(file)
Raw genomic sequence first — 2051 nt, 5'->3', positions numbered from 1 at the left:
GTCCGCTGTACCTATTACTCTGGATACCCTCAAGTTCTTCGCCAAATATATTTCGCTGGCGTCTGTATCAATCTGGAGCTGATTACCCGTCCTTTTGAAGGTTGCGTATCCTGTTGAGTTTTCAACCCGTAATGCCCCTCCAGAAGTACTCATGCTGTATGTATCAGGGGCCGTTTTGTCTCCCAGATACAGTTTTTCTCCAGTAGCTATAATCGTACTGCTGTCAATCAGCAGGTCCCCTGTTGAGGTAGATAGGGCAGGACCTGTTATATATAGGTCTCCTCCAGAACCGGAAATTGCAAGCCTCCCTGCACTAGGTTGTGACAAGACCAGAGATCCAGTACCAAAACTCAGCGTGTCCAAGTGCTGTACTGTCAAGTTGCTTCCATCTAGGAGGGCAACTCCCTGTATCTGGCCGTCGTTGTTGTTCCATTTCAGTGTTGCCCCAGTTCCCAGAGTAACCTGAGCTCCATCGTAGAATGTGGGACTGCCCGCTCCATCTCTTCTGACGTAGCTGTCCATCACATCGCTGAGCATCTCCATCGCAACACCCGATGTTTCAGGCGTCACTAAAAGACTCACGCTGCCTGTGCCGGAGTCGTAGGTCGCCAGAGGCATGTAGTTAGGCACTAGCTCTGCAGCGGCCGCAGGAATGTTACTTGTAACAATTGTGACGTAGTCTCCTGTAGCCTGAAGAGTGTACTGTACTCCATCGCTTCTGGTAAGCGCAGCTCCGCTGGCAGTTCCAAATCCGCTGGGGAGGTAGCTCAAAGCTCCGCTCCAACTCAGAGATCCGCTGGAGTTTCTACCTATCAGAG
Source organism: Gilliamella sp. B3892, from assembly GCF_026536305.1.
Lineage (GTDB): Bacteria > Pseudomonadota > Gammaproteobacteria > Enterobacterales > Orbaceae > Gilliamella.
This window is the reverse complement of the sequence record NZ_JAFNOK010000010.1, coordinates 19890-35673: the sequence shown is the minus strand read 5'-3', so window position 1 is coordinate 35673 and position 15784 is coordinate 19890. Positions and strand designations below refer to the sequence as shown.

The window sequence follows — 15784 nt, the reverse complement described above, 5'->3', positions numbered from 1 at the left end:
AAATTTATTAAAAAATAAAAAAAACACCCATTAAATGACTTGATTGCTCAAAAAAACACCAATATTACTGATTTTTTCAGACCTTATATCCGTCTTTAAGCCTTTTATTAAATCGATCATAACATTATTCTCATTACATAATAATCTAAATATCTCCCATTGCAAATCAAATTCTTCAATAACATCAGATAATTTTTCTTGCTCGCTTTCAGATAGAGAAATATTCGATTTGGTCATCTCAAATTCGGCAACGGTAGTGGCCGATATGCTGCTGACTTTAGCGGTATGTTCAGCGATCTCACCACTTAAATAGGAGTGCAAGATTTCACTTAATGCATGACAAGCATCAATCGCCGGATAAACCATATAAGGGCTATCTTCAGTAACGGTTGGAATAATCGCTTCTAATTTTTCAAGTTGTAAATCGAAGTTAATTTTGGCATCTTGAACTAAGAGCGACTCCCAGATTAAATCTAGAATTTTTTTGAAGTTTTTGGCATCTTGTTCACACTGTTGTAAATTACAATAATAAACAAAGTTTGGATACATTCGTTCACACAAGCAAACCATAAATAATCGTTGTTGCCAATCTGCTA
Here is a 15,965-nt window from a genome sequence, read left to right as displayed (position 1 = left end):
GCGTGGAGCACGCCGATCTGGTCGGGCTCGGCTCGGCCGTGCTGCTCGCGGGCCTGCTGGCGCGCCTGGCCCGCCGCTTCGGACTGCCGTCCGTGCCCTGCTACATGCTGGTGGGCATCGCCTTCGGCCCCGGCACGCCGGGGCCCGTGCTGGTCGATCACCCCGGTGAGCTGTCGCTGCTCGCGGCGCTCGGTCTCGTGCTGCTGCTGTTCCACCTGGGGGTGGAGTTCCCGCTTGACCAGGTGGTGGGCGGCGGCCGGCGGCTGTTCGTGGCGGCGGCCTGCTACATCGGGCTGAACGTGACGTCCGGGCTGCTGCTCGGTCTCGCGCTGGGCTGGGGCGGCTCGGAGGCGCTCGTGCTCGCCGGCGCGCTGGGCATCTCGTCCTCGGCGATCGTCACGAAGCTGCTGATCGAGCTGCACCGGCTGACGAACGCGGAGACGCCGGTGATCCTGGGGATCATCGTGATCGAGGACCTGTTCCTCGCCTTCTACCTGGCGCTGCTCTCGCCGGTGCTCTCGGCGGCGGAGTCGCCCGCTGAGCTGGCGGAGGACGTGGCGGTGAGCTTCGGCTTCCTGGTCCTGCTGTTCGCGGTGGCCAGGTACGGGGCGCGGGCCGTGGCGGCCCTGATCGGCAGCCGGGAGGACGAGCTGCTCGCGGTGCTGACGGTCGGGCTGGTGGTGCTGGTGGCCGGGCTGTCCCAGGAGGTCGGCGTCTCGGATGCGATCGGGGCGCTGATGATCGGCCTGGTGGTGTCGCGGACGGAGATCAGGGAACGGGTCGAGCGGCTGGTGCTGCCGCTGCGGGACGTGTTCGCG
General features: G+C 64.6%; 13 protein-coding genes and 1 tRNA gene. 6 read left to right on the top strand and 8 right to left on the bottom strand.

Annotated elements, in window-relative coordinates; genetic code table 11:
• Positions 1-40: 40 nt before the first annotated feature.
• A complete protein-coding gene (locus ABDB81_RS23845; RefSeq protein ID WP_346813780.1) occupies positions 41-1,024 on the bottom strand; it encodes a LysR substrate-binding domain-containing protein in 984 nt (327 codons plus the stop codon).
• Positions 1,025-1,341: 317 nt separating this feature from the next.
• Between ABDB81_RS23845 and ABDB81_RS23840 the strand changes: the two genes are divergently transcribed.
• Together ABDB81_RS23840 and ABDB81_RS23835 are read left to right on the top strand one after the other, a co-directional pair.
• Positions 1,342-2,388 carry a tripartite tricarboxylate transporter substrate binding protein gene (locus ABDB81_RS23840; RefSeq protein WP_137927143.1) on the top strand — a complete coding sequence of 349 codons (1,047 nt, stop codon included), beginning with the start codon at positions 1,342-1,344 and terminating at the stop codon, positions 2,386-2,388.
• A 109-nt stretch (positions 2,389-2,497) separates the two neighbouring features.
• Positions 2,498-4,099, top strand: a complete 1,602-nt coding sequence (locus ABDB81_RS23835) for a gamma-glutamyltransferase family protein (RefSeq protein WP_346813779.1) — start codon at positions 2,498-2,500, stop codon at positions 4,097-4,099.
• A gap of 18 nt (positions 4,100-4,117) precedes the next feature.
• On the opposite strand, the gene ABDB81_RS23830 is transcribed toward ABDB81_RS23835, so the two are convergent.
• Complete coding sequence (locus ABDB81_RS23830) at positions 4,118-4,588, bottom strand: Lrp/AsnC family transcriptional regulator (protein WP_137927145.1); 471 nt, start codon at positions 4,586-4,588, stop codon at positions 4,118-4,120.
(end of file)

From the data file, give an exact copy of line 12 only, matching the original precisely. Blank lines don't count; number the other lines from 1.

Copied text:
• Positions 1-40: 40 nt before the first annotated feature.